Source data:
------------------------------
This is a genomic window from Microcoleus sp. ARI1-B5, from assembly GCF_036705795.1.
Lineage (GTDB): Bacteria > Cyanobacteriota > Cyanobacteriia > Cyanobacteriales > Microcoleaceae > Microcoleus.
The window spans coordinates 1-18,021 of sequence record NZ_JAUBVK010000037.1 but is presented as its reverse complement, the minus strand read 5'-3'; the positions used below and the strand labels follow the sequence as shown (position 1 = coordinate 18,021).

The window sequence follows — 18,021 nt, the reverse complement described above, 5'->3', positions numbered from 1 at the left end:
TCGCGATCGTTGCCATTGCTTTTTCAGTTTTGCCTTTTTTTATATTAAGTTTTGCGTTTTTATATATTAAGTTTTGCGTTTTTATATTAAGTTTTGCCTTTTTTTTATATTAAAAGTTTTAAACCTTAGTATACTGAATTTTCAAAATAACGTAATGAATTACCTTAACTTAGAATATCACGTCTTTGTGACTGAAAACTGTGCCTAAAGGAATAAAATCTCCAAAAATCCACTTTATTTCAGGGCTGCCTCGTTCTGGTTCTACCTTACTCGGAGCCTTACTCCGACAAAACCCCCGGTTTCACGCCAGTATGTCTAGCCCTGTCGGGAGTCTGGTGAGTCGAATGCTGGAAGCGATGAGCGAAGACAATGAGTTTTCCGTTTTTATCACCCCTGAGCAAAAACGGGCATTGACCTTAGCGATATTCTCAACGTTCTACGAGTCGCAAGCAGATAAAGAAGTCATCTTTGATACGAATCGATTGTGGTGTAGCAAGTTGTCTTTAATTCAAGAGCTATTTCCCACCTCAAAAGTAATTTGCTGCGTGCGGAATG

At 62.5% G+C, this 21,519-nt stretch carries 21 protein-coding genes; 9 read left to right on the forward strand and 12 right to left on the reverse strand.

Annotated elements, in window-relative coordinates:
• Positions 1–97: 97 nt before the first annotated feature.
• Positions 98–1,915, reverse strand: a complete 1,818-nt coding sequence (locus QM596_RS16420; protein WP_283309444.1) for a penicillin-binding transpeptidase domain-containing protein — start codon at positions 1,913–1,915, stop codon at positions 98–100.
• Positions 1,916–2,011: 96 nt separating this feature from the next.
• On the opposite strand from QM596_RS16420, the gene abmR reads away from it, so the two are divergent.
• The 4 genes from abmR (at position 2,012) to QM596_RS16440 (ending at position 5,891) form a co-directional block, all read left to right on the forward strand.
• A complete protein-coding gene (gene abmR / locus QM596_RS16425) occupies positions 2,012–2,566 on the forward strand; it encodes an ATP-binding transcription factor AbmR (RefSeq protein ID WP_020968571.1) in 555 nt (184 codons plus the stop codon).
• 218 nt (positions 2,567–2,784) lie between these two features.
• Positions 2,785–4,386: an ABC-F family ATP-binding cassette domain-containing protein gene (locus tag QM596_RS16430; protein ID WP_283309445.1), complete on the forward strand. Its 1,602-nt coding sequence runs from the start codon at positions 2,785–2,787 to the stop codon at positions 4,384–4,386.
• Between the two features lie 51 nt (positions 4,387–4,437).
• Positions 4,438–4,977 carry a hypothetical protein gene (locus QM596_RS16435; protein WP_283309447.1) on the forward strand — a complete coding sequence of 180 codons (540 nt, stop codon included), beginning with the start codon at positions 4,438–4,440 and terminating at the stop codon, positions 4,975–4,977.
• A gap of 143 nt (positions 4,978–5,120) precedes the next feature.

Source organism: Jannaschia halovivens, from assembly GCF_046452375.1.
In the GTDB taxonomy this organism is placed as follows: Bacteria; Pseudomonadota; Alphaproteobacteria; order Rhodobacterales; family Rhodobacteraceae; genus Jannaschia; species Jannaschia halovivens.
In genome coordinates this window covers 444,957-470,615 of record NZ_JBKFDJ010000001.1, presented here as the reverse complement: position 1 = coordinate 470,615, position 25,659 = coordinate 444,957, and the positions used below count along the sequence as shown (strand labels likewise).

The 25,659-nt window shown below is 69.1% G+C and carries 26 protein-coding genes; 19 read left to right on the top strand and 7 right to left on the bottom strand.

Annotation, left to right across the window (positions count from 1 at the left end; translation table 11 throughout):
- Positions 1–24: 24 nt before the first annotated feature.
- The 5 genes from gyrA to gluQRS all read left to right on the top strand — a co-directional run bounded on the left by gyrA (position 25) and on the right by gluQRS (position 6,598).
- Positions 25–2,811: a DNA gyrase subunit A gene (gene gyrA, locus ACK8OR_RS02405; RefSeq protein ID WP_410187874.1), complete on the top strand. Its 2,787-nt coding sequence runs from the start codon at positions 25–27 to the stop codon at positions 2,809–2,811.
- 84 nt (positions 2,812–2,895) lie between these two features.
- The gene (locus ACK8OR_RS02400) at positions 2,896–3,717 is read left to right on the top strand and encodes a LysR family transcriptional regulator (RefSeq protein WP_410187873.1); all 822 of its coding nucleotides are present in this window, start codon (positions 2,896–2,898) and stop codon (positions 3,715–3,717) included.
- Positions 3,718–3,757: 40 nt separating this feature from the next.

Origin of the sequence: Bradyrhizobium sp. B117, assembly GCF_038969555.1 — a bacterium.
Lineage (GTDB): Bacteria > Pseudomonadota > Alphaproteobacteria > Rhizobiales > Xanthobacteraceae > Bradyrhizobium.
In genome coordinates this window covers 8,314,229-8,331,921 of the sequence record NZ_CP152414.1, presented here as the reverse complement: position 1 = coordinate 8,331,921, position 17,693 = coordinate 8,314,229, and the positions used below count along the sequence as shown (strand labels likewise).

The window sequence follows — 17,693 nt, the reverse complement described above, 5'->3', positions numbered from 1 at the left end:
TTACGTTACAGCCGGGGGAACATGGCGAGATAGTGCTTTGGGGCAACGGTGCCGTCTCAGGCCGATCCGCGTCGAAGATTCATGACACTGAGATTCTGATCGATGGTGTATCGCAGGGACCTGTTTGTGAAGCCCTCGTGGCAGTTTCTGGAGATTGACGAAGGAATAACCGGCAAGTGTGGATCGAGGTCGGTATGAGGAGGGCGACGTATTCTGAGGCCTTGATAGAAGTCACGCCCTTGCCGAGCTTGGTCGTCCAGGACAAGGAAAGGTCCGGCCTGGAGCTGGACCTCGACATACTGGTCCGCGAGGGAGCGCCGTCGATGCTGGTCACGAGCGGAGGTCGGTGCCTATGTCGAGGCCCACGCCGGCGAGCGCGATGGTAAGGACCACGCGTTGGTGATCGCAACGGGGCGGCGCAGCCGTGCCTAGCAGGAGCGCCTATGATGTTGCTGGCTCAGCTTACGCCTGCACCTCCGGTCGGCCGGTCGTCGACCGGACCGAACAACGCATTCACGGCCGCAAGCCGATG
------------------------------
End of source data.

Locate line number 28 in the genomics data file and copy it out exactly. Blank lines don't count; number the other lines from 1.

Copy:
- The gene (locus ACK8OR_RS02400) at positions 2,896–3,717 is read left to right on the top strand and encodes a LysR family transcriptional regulator (RefSeq protein WP_410187873.1); all 822 of its coding nucleotides are present in this window, start codon (positions 2,896–2,898) and stop codon (positions 3,715–3,717) included.